In the fifth grade, I remember memorizing the Preamble to the U.S. Constitution for a school play. I also remember reading textbook entries about it; thus, I was able to answer questions such as: Who wrote it? When and where was it written? Why was it written?
What I don’t remember is actually reading the document or grappling with its content. I did not answer questions that promoted higher order thinking like: What is the historical significance of the Constitution given the time period? How did the document reflect the social and political thinking of the time? How is the document relevant to me today?
Students need opportunities to explore more robust questions about the contexts of historical documents. For example, in “The Constitution: Fixed or Flexible?,” program 2 of Democracy in America, students study the document as a “living” entity. They examine their own role in perpetuating the principles set forth in the Constitution. They answer such questions as: What are some of the disputes over the Constitution’s wording that persist today? Why do some people consider the Constitution as a timeless, perfect document while others view the Constitution as a living document to be reinterpreted by each generation? In exploring these questions, students learn that the Constitution is a product of its people and that it is perpetuated by the people.
In particular and as described in the Artifacts & Fiction workshops (halfway down the web page), I like the CAATS strategy, which encourages students to study the Creator, Assumptions, Audience/User, Time and Place, and Significance of a historical document. An overview of this strategy is provided in the following table:
|Creator:||Who created this artifact? What do we know about the person(s) who created it? How did it influence his/her life at the time it was created? Would the creator find relevant connections to the literature you are pairing with this artifact?|
|Assumptions:||What do you know about the context of this artifact? What assumptions can you make based on prior information that you bring to this analysis?|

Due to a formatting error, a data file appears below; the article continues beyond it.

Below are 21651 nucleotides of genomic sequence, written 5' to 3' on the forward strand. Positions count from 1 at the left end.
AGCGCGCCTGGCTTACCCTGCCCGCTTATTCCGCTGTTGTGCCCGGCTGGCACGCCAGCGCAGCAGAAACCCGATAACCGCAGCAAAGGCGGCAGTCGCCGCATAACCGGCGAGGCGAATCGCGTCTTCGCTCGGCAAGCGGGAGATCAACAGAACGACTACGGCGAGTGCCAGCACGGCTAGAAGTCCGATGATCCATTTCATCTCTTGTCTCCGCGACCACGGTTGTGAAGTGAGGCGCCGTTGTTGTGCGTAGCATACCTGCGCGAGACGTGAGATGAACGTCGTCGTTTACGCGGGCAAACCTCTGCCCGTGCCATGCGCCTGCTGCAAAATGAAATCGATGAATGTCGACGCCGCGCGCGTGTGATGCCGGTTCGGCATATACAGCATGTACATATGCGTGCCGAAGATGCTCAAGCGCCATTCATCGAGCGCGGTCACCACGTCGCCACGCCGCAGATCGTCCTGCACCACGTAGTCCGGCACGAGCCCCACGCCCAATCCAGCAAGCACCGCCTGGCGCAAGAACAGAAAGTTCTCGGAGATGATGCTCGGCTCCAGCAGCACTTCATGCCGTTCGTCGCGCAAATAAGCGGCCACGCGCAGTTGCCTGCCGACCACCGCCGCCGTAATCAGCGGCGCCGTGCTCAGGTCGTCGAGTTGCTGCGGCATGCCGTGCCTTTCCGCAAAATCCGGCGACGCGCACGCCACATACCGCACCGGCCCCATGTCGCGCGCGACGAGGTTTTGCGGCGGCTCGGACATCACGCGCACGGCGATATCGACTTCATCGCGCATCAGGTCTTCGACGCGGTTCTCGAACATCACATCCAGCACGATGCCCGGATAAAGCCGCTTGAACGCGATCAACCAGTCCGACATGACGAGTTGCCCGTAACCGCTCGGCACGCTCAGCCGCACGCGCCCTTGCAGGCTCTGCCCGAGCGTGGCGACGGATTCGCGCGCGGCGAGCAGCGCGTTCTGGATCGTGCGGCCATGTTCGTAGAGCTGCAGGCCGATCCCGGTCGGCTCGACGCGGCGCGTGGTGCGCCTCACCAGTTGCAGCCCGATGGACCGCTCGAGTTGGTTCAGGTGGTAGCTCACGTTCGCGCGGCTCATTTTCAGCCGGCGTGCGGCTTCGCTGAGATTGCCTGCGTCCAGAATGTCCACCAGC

|Audience/User:||Who was the audience for this object when it was originally created? What leads you to this assumption?|
|Time and Place:||When and where was this artifact created?|
|Significance:||Why is this artifact important? How does it help explain the literature you are teaching with it? Does the context of the artifact parallel the context of your literature?|
In Primary Sources: Workshops in American History, also find “Examining Documents and Images,” a resource guide with strategies to teach students how to read primary sources skeptically and critically. This workshop also offers webpages on several historical documents; these pages provide historical background and robust questions about the document. For example, the webpages featuring “The Declaration of Independence” and “Emancipation Proclamation” provide teachers with a brief historical background and questions about the documents.
Students will greatly benefit from studying historical documents from various and multiple perspectives and/or lenses (Appleman, 2010). By having students study the contexts of historical documents, teachers are building a rich knowledge base for students – one that supports agency and advocacy. By helping students go beyond “what is this document” to also examining “why this document” and “how this document,” then we are empowering students to understand their own roles and responsibilities.
How are you teaching about historical documents in your classes? Please share in the comments section under this post.
Appleman, D. (2010). Critical encounters in high school English: Teaching literary theory to adolescents. (2nd Edition). NY: Teachers College Press.